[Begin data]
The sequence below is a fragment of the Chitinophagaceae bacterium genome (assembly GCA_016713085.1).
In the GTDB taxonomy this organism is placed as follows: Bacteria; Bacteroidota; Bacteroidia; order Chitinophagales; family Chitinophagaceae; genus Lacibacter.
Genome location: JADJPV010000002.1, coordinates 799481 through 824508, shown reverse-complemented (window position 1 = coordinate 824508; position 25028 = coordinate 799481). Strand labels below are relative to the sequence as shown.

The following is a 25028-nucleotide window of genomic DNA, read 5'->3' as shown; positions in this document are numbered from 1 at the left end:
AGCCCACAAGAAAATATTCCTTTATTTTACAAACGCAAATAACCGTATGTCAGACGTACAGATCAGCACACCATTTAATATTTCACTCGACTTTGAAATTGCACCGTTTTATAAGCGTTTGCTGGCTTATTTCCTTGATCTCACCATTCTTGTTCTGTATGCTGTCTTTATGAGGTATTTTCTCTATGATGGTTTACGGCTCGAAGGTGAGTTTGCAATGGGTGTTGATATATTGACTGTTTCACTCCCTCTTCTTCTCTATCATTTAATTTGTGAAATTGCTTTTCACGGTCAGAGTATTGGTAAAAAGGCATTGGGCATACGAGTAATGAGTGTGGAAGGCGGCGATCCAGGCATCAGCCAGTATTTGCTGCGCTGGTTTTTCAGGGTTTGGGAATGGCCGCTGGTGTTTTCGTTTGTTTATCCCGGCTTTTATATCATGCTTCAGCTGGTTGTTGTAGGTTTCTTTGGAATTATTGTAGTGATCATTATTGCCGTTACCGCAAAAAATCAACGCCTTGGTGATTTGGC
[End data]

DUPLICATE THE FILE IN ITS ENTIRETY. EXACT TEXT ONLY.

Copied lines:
The sequence below is a fragment of the Chitinophagaceae bacterium genome (assembly GCA_016713085.1).
In the GTDB taxonomy this organism is placed as follows: Bacteria; Bacteroidota; Bacteroidia; order Chitinophagales; family Chitinophagaceae; genus Lacibacter.
Genome location: JADJPV010000002.1, coordinates 799481 through 824508, shown reverse-complemented (window position 1 = coordinate 824508; position 25028 = coordinate 799481). Strand labels below are relative to the sequence as shown.

The following is a 25028-nucleotide window of genomic DNA, read 5'->3' as shown; positions in this document are numbered from 1 at the left end:
AGCCCACAAGAAAATATTCCTTTATTTTACAAACGCAAATAACCGTATGTCAGACGTACAGATCAGCACACCATTTAATATTTCACTCGACTTTGAAATTGCACCGTTTTATAAGCGTTTGCTGGCTTATTTCCTTGATCTCACCATTCTTGTTCTGTATGCTGTCTTTATGAGGTATTTTCTCTATGATGGTTTACGGCTCGAAGGTGAGTTTGCAATGGGTGTTGATATATTGACTGTTTCACTCCCTCTTCTTCTCTATCATTTAATTTGTGAAATTGCTTTTCACGGTCAGAGTATTGGTAAAAAGGCATTGGGCATACGAGTAATGAGTGTGGAAGGCGGCGATCCAGGCATCAGCCAGTATTTGCTGCGCTGGTTTTTCAGGGTTTGGGAATGGCCGCTGGTGTTTTCGTTTGTTTATCCCGGCTTTTATATCATGCTTCAGCTGGTTGTTGTAGGTTTCTTTGGAATTATTGTAGTGATCATTATTGCCGTTACCGCAAAAAATCAACGCCTTGGTGATTTGGC